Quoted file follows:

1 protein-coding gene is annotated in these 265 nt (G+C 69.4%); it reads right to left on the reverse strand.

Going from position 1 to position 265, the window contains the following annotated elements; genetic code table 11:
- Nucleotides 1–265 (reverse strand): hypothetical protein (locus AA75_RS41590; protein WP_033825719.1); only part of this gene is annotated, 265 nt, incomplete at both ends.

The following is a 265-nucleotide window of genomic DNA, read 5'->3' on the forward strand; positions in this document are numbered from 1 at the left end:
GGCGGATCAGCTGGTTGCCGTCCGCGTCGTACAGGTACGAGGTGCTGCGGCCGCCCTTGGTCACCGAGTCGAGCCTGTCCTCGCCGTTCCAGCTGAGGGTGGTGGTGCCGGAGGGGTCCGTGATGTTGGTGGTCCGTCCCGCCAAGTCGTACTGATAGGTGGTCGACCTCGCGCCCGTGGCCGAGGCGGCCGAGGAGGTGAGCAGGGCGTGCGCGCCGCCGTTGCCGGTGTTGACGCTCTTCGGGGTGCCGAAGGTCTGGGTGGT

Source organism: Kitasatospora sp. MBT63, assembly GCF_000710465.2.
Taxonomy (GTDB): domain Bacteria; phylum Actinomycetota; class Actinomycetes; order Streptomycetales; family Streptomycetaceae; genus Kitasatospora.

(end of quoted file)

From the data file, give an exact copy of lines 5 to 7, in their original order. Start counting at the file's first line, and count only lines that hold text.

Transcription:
GGCGGATCAGCTGGTTGCCGTCCGCGTCGTACAGGTACGAGGTGCTGCGGCCGCCCTTGGTCACCGAGTCGAGCCTGTCCTCGCCGTTCCAGCTGAGGGTGGTGGTGCCGGAGGGGTCCGTGATGTTGGTGGTCCGTCCCGCCAAGTCGTACTGATAGGTGGTCGACCTCGCGCCCGTGGCCGAGGCGGCCGAGGAGGTGAGCAGGGCGTGCGCGCCGCCGTTGCCGGTGTTGACGCTCTTCGGGGTGCCGAAGGTCTGGGTGGT

Source organism: Kitasatospora sp. MBT63, assembly GCF_000710465.2.
Taxonomy (GTDB): domain Bacteria; phylum Actinomycetota; class Actinomycetes; order Streptomycetales; family Streptomycetaceae; genus Kitasatospora.